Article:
• Question: If we are all mutants then surely there is someone who isn't a muntant for us to be compared to because mutants are not mutants because they are different from other mutants but because they are different from 'normal' people. So are we really all mutants?

    Asked by kattypuss on 6 Jan 2014.
    • Photo: Karolina Chocian

      Karolina Chocian answered on 6 Jan 2014:

      The term mutant has been used loosely in the lectures 🙂
      The reason why Alison pointed out we are all mutants is to show the variability of our genes and the way nature has worked to promote diversity. It’s an interesting point, for example looking at the assembled ‘human genome’. What it actually is, is a scientific “collage”. it is not the one ultimate “wild type” individual.
      It is a bit easier with worms. There is a “wild type” strain of worm that has been isolated a while ago and has been cultivated ever since. Worms are all the same, they have exactly the same cells in the same places and the gene forms they have are identical. Then, when we are doing experiments, and we have a different worm that (in my case) ages slower- I can tell it has a mutation in particular gene, and therefore it’s a mutant.
      This is also one of the reasons why we have to use animals for medical research. Genetic background of laboratory animals allows us to compare results and be sure of our discoveries, while genetic background in humans is extremely varied.
      This gets us back to humans, we are all mutants, not because we are different from some kind of ideal “wild type”, we are all mutants because we are all different. We have the same genes at the corresponding chromosomes but in slightly different forms (called alleles of a gene) and that causes for example, different hair colour etc. We can argue about the semantics but that was is not the point. The point was to show how similar and yet wonderfully different our specie is.
      I am happy to be a mutant (and actually have genetic testing done to prove it!) and therefore one of a kind, are you?

    • Photo: Andrew Beale

      Andrew Beale answered on 6 Jan 2014:

      Karolina has given a really good answer. The one thing I would add is that in some cases there really is such a thing as a ‘default’ specimen for a species. This is especially the case in palaeontology. For example, when scientists discover a skeleton (or part of a skeleton) they use a single example of a species to check what that new discovery is. This single example is called a Holotype (it’s not always a complete skeleton itself!) and the Wikipedia article gives a good in-depth discussion.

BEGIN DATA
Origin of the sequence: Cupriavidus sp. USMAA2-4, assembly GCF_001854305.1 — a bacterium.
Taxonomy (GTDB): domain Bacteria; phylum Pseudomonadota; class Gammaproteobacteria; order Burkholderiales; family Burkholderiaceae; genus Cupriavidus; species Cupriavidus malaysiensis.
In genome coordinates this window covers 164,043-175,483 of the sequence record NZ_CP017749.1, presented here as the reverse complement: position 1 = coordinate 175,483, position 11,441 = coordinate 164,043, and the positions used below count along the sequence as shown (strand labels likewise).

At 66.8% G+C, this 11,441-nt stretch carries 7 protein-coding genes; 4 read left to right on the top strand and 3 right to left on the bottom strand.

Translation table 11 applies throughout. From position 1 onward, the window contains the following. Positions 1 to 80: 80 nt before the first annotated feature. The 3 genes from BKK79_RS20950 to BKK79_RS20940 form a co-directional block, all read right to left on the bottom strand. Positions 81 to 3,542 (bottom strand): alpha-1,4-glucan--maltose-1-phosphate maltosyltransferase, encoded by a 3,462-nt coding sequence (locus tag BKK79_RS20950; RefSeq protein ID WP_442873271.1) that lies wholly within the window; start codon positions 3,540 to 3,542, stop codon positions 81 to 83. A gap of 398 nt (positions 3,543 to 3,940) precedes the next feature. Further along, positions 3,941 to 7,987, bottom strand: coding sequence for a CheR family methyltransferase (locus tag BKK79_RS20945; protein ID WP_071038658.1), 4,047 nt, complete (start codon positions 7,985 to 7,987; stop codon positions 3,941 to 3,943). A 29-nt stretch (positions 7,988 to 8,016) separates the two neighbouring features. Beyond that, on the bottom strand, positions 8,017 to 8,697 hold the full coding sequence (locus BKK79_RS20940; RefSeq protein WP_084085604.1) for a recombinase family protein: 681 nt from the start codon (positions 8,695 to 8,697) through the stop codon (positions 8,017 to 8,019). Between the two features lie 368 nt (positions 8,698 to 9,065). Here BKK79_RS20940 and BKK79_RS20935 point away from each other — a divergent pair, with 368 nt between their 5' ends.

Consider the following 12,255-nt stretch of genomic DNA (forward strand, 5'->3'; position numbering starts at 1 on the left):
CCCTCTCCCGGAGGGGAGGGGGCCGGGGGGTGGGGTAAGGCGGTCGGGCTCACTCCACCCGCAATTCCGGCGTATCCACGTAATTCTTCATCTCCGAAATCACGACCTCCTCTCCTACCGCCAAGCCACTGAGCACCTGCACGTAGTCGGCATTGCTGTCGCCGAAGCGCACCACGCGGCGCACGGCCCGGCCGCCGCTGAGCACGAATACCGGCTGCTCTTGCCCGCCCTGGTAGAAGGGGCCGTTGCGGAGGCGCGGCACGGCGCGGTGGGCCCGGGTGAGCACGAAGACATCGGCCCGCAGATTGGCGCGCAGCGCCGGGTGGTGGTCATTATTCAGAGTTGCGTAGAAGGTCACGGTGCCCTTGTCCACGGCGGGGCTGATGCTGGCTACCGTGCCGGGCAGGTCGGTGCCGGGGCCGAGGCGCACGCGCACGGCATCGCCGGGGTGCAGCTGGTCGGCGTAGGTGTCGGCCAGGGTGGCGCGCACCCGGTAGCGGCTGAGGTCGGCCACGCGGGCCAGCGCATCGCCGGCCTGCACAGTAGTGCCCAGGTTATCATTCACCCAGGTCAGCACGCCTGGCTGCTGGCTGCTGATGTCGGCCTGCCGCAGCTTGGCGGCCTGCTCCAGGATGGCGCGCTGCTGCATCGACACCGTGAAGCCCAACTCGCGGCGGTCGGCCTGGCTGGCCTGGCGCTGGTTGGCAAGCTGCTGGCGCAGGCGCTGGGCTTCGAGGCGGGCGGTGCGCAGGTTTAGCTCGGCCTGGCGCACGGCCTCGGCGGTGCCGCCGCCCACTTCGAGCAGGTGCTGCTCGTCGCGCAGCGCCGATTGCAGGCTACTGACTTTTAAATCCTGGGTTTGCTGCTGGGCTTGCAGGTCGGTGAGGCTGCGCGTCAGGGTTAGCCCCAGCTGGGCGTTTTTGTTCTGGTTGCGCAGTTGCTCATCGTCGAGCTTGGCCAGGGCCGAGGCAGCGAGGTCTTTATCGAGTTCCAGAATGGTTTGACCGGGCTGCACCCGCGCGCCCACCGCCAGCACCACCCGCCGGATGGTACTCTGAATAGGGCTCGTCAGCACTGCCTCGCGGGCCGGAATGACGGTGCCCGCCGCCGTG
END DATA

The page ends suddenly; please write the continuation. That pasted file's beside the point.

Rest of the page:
• Photo: Penelope Mason

      Penelope Mason answered on 6 Jan 2014:

      I agree with Karolina,s summation, but I started answering before she posted so i’ll post this too in the hope that redundancy of information helps ; )

      The basic definition of mutant means different from the norm, and since the word “variant” is often used for differences that aren’t bad, such as extra petals on flowers, “mutant” often carries the idea of a change that is in some way bad or unwanted. (Variant is mostly used for differences that are common such as hair colours.)

      The word mutant has been used for a long enough time that it’s meaning hasn’t really kept up with what we know. If you look at the level of the phenotype I.e. how an organism actually looks and functions, we do (usually) have reference non-mutant or ideal forms – for example, the human blueprint has two legs so more or less would be considered a mutation.

      However, when you look at genes, because the code used to make proteins (and therefore the body) is redundant, two different code “spellings” may give the exact same functional protein, just as English and American spellings of a word both convey the same meaning and are both “correct”. Here, these differences are just variations and we all have them.

      The reference or standard code spelling for any gene is just a convenience as something to measure all the rest against. Usually it comes from the code of the gene the first time it was read. Or it might be the most common spelling. This is just like how in the UK, British spellings are the ideal. Therefore since everyone have some of these variations, and we have lots of genes, we are all mutant compared to some reference spellings, but it doesn’t mean that’s a problem.

      When a mutation causes the protein to be less or non-functional, however, the reference code will obviously be the sequence that gives a functional protein, as the mutations don’t give variants that don’t make a difference, but something that IS a problem. Here, it’s like using a jumbled or nonsense word with no meaning left.

    • Photo: John Robert Davis

      John Robert Davis answered on 6 Jan 2014:

      All answers have taken the words from my mouth. I would also like to add that variability in genes (mutations) is what allows us to adapt to our environment. Therefore for life to flourish we need mutations!